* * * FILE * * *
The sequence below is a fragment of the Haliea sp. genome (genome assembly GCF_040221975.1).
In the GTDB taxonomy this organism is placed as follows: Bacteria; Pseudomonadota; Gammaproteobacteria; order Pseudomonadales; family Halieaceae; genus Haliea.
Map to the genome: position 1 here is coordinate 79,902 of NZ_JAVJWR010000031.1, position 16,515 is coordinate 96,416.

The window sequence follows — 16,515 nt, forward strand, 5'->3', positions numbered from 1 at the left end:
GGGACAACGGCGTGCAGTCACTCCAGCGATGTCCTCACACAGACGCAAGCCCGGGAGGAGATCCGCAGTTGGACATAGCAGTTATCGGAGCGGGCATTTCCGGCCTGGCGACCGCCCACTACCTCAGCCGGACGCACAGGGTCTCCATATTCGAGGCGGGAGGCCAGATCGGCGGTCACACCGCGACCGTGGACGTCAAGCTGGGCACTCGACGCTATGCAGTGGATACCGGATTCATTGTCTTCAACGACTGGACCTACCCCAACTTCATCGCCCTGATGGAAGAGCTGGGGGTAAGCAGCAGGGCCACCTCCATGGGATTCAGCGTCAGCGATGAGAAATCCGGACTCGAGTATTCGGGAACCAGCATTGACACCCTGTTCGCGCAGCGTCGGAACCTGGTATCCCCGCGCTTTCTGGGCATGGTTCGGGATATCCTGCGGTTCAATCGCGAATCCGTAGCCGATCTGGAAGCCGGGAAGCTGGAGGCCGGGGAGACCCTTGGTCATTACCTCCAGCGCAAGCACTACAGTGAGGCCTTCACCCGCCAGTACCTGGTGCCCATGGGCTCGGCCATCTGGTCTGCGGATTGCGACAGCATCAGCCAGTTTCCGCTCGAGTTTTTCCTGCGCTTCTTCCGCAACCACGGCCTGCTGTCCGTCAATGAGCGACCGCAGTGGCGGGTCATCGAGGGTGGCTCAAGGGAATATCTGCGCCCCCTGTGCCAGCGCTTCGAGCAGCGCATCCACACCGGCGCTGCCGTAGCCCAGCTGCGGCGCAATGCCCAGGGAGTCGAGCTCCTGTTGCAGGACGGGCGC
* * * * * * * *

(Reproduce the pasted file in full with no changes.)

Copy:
The sequence below is a fragment of the Haliea sp. genome (genome assembly GCF_040221975.1).
In the GTDB taxonomy this organism is placed as follows: Bacteria; Pseudomonadota; Gammaproteobacteria; order Pseudomonadales; family Halieaceae; genus Haliea.
Map to the genome: position 1 here is coordinate 79,902 of NZ_JAVJWR010000031.1, position 16,515 is coordinate 96,416.

The window sequence follows — 16,515 nt, forward strand, 5'->3', positions numbered from 1 at the left end:
GGGACAACGGCGTGCAGTCACTCCAGCGATGTCCTCACACAGACGCAAGCCCGGGAGGAGATCCGCAGTTGGACATAGCAGTTATCGGAGCGGGCATTTCCGGCCTGGCGACCGCCCACTACCTCAGCCGGACGCACAGGGTCTCCATATTCGAGGCGGGAGGCCAGATCGGCGGTCACACCGCGACCGTGGACGTCAAGCTGGGCACTCGACGCTATGCAGTGGATACCGGATTCATTGTCTTCAACGACTGGACCTACCCCAACTTCATCGCCCTGATGGAAGAGCTGGGGGTAAGCAGCAGGGCCACCTCCATGGGATTCAGCGTCAGCGATGAGAAATCCGGACTCGAGTATTCGGGAACCAGCATTGACACCCTGTTCGCGCAGCGTCGGAACCTGGTATCCCCGCGCTTTCTGGGCATGGTTCGGGATATCCTGCGGTTCAATCGCGAATCCGTAGCCGATCTGGAAGCCGGGAAGCTGGAGGCCGGGGAGACCCTTGGTCATTACCTCCAGCGCAAGCACTACAGTGAGGCCTTCACCCGCCAGTACCTGGTGCCCATGGGCTCGGCCATCTGGTCTGCGGATTGCGACAGCATCAGCCAGTTTCCGCTCGAGTTTTTCCTGCGCTTCTTCCGCAACCACGGCCTGCTGTCCGTCAATGAGCGACCGCAGTGGCGGGTCATCGAGGGTGGCTCAAGGGAATATCTGCGCCCCCTGTGCCAGCGCTTCGAGCAGCGCATCCACACCGGCGCTGCCGTAGCCCAGCTGCGGCGCAATGCCCAGGGAGTCGAGCTCCTGTTGCAGGACGGGCGC